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              If you are going to put a pre-amplifier in front of the QSD that I would suggest a better pre-amplifier than a MMic chip. They don't have the best IP3 figures in the world and can have a lot of noise.

              A Norton amplifier will be low noise and can have a very high IP3, for best results a Norton amplifier configured in a push-pull configuration will add even harmonic cancellation to boot.

              At 09:12 PM 10/28/2005, Bob Hillard wrote:
              Consider using the SR40 as an 'IF strip', preceeding it with a MMIC
              preamp, some bandpass filtering, and a Diode Balanced Mixer
              using an AMQRP DDS module as the LO source.

              I have done that very thing with excellent results.

              I've converted my SR40 to 30 meters, and use 10.138 mHz as the IF
              center frequency. I've located the LO above the incoming signal in
              order to reduce image frequencies.

              The output of the DDS module ranges from 11.9 mHz on 160 meters to
              31.6 mHz on 15 meters. By replacing the DDS module with the newer 60
              mHz model when it becomes available, coverage will be increased to
              include the 12, 10 and 6 meter bands.

              With the LO above the incoming signal, the radio operates on the lower
              sideband. However this can be corrected by software for bands that
              require USB operation.

              Band switching is accomplished by programming my DDS VFO controller
              ( http://home.att.net/~wa6ufq/ddscontroller.html) so that each of the
              eight programmable configurations represent a band. This gives me a
              bandswitching VFO with wrap-around, up/down frequency control or
              direct entry, variable VFO steps, sweep and scan functions, and 20
              memory cells per band.

              Presently I am switching bandpass filters manually, but that will
              change with the addition of a band pass filter selection circuit
              similar to that found in the 'Software Defined Radio for the Masses'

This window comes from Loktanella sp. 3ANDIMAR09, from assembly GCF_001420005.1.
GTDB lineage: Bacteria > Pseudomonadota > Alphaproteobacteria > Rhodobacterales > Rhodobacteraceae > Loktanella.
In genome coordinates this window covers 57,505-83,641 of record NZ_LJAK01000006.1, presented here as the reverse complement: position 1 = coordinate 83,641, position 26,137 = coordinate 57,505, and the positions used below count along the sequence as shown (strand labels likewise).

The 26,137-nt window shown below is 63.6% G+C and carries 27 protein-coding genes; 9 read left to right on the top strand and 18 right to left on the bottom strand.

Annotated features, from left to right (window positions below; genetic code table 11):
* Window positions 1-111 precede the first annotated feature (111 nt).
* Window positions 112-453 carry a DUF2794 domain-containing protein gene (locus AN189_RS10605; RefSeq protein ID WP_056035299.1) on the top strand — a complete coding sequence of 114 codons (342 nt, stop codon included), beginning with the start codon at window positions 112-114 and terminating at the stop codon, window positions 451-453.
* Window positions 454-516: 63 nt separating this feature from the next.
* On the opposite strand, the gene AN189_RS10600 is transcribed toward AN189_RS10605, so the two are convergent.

article. The bandpass filters are also similar to those found in the
              QEX article. One of the filters, the one I use most oftenly, covers
              the 15, 17, and 20 meter bands.

              By using this scheme, the SR40 circuitry is not taxed by trying to
              stretch it's operation past the limits of its design since it is
              always operating on 30 meters. However the radio itself can operate
              from 160M to 6M, with the exception of 30 meters (the IF frequency).
              Likewise, since the DDS frequency does not have to be divided by four,
              the useable range of the DDS module is extended to include all bands
              through 15 meters.
               
              What's next? Add a QSE module, a xmit DBM, some driver amps and WALLA,
              an all band transceiver. Then add an HC908 controller to take care of
              housekeeping, and a DSP module for operation independent of a
              computer; a nice winter project.

              I'll upload a block diagram of the radio.

              Bob WA6UFQ





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              Cecil Bayona
              KD5NWA
              www.qrpradio.com

              I fail to see why doing the same thing over and over and getting the same results every time is insanity: I've almost proved it isn't; only a few more tests now and I'm sure results will differ this time ...

            • Stan
              ... I would not use a pre-amplifier stage. In the QEX article a gain of 6 was obtain from the input transformer which should be enough to overcome the losses
              Message 6 of 8 , Oct 31, 2005
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                --- In softrock40@yahoogroups.com, KD5NWA <KD5NWA@c...> wrote:
                >
                > If you are going to put a pre-amplifier in front of the QSD that I
                > would suggest a better pre-amplifier than a MMic chip. > >
                > >Yahoo! Groups Links
                > >

                I would 'not' use a pre-amplifier stage.

                In the QEX article a gain of 6 was obtain from the input transformer